MaRTI proposal impacts public transport development

Chat Club (Christchurch Housing And Transport) has today released its proposal for Kiwirail to relocate its Middleton rail yards to the Rolleston area to enable the existing site to be freed up for affordable housing development.

Currently as many know, Middleton is the historical site of the main Kiwirail freight handling yards for Christchurch. It is also closely connected with local rail served transport logistics hubs operated by several of New Zealand’s major freight companies, such as Mainfreight, Daily Freightways and PBT, although their sites are to the west of the freight yards, closer to Sockburn, and may not be directly affected if the proposed area of redevelopment is strictly confined to the current Middleton site.

Middleton was first developed for rail freight around 100 years ago and an early development there was for the purposes of creating a hump shunting yard, similar to the one that was developed at Te Rapa near Hamilton in the North Island. The Middleton hump facilities, like the ones at Te Rapa, were removed later on. Middleton was just one of a number of freight facilities in Christchurch until the mid 1980s when work began on rationalising yards due to the increased competition from road transport at that time. It then became the major shunting yards for the whole city and relocation of various ancillary functions from other parts of the city, such as the locomotive running depot from Linwood, have continued to the present day.

At the present time Middleton forms the nucleus of the bulk of rail operations in Christchurch, with most freight and support operations handled either at the yard itself or at Sockburn to the west and Addington to the east. Woolston and Lyttelton also handle freight further east, both mainly used by Port of Lyttelton, whilst logs are the main traffic now handled at Hornby.

At the present time the main running lines from Lyttelton to Middleton are double track. From Middleton to Sockburn there are four main lines due to the volume of freight handled on private sidings in the area. The Third Road ends at the Sockburn overbridge while the Fourth Road to Hornby where it connects to the Hornby Industrial Line. We could expect to see these lines remain in their current form. From Sockburn to Islington is double track. The line was singled between Islington and Rolleston in the 1990s. We could expect to see this line doubled again if the railfreight yards were relocated to Rolleston as suggested in the proposal. The main lines at Middleton itself were diverted around the southern side of the rail yard some years ago and probably would not need to be relocated.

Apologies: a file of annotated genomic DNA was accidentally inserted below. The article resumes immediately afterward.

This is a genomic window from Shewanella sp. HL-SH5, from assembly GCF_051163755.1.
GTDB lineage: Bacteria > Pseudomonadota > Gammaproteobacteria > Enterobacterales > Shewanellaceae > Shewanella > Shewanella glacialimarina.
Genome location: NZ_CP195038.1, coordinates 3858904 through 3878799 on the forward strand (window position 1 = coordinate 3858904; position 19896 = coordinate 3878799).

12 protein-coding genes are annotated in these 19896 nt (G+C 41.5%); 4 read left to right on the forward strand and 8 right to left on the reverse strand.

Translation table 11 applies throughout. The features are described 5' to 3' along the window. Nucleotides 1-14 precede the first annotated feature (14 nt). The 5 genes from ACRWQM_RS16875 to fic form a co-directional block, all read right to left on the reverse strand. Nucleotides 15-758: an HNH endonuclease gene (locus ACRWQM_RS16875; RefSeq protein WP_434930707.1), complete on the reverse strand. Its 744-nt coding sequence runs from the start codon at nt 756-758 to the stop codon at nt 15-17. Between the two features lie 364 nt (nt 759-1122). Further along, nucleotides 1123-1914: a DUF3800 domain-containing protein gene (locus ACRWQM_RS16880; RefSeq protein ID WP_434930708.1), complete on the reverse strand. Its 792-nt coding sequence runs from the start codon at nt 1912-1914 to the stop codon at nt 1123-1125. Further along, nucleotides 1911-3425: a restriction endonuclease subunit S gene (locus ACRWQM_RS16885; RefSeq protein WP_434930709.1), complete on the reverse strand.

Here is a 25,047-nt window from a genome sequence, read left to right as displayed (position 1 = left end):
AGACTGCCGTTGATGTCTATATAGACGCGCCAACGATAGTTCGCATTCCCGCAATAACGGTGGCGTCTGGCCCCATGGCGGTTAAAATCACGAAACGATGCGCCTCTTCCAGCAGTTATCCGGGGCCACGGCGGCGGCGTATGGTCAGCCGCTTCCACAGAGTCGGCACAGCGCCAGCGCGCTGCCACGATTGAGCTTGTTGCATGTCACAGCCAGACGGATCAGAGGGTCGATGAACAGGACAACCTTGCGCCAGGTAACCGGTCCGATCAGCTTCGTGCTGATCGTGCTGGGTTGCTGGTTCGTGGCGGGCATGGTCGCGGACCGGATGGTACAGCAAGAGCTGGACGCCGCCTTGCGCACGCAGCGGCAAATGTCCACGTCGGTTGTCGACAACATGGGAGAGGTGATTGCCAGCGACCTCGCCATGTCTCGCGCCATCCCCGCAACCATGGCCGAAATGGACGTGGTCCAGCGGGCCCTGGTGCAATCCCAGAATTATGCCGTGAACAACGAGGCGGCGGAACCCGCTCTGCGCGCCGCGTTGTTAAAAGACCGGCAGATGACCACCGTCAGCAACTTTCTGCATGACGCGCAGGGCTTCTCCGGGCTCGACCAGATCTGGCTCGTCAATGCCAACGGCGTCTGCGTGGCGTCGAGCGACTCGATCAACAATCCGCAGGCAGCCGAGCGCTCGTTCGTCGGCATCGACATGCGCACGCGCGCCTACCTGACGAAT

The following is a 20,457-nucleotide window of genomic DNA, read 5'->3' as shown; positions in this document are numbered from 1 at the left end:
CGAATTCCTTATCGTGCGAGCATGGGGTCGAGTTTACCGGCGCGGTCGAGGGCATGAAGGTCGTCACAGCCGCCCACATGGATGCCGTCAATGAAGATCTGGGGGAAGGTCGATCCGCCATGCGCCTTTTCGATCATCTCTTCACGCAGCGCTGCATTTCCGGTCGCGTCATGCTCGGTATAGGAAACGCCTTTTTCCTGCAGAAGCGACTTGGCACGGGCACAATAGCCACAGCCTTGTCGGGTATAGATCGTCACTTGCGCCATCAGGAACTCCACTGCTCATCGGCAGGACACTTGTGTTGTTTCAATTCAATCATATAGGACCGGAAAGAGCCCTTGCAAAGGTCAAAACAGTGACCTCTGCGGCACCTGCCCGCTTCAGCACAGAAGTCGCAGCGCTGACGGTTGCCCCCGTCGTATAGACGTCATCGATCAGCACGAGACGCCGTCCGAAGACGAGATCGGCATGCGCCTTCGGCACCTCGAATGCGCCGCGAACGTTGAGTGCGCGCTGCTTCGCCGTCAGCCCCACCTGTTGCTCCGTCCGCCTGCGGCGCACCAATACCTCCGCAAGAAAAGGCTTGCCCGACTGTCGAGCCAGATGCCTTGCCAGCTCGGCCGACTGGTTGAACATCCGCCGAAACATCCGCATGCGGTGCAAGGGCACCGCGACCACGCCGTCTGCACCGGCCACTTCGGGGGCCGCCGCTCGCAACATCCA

The main questions related to this proposal include the following:

  • Impact on freight handling from Middleton yard into the rest of Christchurch.
  • Impact on rail operations, including the relocation of the locomotive depot.

Both of these issues can be handled to some extent using other rail properties in the city. Land may be available at Linwood, unless it has been sold.

The proposal densifies the rail corridor between Christchurch and Rolleston, and will be potentially beneficial to proposals for commuter rail for Rolleston, although there are a number of obstacles to be overcome to make this traffic viable.

We are currently preparing historical maps for Middleton for the NZ Rail Maps project which will be posted in the next day or two either on this blog or NZ Rail Maps.